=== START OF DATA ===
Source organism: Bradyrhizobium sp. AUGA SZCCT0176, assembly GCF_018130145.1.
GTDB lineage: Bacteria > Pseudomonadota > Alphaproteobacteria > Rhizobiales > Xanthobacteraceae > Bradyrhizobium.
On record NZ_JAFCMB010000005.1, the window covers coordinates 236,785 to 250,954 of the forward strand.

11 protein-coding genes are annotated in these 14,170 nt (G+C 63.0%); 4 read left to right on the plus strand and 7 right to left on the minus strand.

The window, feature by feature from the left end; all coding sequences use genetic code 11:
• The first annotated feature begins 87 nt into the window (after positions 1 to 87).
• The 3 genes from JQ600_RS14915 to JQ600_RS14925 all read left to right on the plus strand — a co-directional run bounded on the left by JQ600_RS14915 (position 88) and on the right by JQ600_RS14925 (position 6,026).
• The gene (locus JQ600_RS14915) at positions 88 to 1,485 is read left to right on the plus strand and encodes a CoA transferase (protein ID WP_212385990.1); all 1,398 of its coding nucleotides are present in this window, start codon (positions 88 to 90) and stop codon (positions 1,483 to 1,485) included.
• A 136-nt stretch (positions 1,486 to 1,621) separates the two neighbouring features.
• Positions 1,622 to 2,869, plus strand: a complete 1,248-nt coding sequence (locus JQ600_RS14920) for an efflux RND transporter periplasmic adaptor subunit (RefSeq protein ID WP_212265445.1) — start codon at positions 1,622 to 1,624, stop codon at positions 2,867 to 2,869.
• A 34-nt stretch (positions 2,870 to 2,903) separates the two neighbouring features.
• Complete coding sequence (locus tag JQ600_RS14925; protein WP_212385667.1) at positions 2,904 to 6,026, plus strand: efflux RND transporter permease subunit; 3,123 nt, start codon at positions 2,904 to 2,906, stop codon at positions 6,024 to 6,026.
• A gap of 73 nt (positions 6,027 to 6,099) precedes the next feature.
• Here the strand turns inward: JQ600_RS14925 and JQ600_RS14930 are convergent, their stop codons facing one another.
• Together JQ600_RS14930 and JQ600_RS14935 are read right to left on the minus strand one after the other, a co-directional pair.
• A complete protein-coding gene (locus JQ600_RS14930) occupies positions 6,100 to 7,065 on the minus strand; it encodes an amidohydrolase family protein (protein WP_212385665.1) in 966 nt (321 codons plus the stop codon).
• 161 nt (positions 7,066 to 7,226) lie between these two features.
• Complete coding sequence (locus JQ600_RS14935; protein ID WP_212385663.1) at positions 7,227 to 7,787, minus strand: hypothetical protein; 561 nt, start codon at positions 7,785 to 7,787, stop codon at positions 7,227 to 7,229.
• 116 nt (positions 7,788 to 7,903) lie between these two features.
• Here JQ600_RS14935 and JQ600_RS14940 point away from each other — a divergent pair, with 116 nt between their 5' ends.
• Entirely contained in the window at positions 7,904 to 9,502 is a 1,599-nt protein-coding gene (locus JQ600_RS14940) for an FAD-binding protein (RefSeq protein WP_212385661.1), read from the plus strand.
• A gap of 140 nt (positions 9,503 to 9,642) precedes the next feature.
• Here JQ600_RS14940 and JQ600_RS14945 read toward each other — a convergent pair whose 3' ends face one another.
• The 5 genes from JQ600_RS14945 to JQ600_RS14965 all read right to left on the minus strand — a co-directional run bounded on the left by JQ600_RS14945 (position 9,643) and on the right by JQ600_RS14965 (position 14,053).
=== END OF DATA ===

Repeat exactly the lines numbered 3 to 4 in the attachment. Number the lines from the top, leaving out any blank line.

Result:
On record NZ_JAFCMB010000005.1, the window covers coordinates 236,785 to 250,954 of the forward strand.

11 protein-coding genes are annotated in these 14,170 nt (G+C 63.0%); 4 read left to right on the plus strand and 7 right to left on the minus strand.